Send her victorious, happy and glorious, long to reign over us.
God Save the Queen!
For what are you most grateful, today?
Day 2384 – Day 2420
I think we all can agree that this pandemic has been difficult for many people. At the macro level, we’ve seen worse times. World War II comes to mind. On a micro level, I can’t recall a time when things have been worse, as a whole, for myself and those closest to me. For me, personally, being ill 18 months ago and watching my organs fail put so much of my life in sharp contrast and I was able to see things very clearly. Morphine helped. I remember feeling a heightened sense of awareness of every sensation and wondering if I had suddenly become “woke” from my brush with death. To an extent, yes, that happened, but it was at a sort of spiritual level, not at the level of heightened sensation. For that, I must thank the morphine. It may be a very addictive drug, but I will give it credit. For those who are facing death, the sense of wellbeing it provides is priceless.
The whole world could use some morphine right now.
But, this is not Ten Thousand Days of Bitching, as much as I sometimes would like to shift focus. I told my aunt that this has been a very difficult time – and it isn’t just a difficult time for me, but for a group of us who are bound together in a bit of misery right now. She texted me back and said that she hoped I would soon return to my happy and grateful self.
Oh no, I said. I’m always grateful. Otherwise, that sense of gratefulness would just be a kind of greed over good times, not true gratitude.
Happiness, on the other hand is something that is fleeting and is dependent on circumstances. There is a lot we can do to boost our happiness and much research has gone into the science of happiness – both at the macro level of society and at the micro level of the individual.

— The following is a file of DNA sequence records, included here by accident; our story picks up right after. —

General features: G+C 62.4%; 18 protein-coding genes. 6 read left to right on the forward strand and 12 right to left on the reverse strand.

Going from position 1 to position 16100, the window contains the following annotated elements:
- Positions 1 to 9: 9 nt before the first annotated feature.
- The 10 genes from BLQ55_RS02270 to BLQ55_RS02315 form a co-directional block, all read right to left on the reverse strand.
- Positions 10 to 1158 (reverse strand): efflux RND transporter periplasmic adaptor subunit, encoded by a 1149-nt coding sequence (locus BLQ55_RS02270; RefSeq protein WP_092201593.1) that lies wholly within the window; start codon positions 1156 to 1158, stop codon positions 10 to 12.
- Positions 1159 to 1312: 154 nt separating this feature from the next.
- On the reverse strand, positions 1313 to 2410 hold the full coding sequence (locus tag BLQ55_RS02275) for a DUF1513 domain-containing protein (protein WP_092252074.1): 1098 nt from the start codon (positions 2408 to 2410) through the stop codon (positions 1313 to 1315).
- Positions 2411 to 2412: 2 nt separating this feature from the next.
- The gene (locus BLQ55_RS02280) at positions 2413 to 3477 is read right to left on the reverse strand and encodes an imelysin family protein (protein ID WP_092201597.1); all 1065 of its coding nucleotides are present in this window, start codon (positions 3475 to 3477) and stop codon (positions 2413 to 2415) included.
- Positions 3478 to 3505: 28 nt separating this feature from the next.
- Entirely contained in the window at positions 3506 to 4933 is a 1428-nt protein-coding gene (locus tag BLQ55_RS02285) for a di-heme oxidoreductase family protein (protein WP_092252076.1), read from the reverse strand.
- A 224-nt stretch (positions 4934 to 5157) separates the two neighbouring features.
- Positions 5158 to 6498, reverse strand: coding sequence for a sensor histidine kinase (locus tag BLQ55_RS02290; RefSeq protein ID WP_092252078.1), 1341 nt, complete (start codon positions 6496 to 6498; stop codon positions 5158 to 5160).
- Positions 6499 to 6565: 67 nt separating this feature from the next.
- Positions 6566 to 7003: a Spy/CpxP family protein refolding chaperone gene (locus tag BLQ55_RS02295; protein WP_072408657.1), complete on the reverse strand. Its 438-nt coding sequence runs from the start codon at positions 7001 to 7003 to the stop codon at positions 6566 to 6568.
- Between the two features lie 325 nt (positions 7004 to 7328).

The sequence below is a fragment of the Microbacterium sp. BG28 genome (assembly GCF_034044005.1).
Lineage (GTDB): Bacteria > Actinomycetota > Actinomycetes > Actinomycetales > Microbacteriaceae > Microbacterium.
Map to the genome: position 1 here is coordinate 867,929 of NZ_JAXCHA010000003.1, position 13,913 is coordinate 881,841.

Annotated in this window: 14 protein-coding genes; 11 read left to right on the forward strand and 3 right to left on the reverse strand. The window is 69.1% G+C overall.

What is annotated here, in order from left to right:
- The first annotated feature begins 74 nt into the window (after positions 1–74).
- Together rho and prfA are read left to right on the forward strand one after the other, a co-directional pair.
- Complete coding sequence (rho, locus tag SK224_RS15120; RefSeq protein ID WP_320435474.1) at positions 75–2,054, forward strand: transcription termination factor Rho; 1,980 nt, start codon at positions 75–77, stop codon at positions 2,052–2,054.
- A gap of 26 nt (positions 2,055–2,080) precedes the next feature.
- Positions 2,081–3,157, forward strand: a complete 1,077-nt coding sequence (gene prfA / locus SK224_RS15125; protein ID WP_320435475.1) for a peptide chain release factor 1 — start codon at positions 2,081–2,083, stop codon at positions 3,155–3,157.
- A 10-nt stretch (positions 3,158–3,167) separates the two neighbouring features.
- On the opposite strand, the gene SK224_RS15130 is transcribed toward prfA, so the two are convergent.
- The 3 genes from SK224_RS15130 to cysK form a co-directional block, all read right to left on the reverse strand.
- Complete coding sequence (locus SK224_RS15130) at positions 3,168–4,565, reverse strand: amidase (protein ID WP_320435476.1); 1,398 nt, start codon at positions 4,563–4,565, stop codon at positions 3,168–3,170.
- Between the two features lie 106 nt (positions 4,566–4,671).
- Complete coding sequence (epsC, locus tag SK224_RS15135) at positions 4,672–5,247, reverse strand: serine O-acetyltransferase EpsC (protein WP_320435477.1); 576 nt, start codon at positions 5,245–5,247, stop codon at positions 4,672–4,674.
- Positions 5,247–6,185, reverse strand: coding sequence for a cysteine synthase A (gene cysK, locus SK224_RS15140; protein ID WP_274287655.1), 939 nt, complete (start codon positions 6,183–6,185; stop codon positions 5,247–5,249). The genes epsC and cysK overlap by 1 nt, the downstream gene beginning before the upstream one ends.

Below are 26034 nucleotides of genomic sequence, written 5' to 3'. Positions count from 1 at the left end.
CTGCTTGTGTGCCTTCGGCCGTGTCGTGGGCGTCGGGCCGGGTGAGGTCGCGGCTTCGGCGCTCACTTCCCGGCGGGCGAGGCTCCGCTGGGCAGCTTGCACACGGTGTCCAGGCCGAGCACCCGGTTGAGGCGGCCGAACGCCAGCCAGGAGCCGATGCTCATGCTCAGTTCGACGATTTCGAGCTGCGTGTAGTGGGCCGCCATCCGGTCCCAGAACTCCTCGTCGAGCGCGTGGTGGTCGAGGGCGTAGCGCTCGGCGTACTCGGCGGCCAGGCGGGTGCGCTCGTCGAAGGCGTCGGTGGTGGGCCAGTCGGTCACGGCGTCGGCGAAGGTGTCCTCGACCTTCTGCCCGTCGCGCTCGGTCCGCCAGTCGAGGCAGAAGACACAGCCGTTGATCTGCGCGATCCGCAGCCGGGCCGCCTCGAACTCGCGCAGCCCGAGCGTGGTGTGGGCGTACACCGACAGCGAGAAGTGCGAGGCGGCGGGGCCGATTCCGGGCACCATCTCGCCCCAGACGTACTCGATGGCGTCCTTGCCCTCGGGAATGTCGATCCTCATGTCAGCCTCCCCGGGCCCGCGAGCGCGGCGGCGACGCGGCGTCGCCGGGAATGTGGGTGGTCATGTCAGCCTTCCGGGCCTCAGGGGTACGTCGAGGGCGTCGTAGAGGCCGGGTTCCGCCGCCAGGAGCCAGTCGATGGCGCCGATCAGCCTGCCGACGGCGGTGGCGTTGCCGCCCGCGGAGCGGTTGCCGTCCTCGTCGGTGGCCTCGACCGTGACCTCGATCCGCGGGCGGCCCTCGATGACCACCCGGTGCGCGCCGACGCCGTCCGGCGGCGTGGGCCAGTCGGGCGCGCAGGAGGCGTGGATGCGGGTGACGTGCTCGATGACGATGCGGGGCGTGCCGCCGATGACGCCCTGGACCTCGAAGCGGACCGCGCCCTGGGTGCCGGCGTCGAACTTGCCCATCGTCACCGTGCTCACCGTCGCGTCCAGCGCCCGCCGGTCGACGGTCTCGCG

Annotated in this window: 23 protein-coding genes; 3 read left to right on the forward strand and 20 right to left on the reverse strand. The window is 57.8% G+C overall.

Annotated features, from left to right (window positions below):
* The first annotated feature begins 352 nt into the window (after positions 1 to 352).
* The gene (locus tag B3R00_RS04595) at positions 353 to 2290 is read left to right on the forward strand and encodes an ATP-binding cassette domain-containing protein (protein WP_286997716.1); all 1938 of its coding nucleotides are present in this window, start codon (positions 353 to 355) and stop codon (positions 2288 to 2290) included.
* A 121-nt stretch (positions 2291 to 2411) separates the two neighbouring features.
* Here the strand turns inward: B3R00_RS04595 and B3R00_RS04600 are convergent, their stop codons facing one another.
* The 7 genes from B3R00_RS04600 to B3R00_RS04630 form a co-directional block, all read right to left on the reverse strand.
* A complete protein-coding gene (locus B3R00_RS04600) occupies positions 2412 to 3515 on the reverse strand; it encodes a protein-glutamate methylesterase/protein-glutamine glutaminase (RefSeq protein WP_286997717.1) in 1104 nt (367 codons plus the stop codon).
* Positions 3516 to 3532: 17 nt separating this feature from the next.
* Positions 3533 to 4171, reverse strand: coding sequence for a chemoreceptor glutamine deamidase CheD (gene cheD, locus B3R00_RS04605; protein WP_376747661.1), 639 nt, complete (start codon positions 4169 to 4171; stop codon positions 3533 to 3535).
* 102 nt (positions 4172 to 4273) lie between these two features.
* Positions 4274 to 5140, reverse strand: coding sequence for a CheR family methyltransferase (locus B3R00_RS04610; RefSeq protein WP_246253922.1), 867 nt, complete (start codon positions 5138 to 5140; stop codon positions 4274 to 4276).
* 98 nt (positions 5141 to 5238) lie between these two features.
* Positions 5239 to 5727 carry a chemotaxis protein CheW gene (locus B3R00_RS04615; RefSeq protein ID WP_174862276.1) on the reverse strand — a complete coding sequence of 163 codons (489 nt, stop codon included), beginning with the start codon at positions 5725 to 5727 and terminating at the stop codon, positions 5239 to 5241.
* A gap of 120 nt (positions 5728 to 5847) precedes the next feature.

But in February, I led my followers on YouTube in a focus on Joy. Having taken the time to contemplate Joy more deeply, I had a few insights about the difference between Joy and Happiness.
I would love to be known for my happy self but I’d feel it was a true life-achievement if I were known for my Joyful self.
Joy, it seems to me, is a bit different from the feeling of happiness. Joy, as I defined it, is a feeling of peace, contentment, vitality and an enjoyment of life, on its own terms, independent of circumstances. Joy is at the centre of just about every major spiritual tradition, even if it is not apparent on the surface.
Dig deeper and joy is at the heart of the work and rewards of a spiritual life. I’m so grateful that I’ve always had a strong spiritual call. It makes Joy accessible even in the darkest times.
When I first started this work on gratitude, I had a chat with Professor Lord Layard whose work on Happiness was ground breaking and he is one of the editors of the UN World Happiness Report.
I remember vividly one piece of advice he gave me. He challenged me to consider how to encourage gratefulness in those who were not people of faith. To whom, he asked me, are they grateful?
And so, I made it a point to speak to the secular majority, and to always focus on how any person could practice gratitude and the many other practices that arose as I observed myself in that first year of gratitude.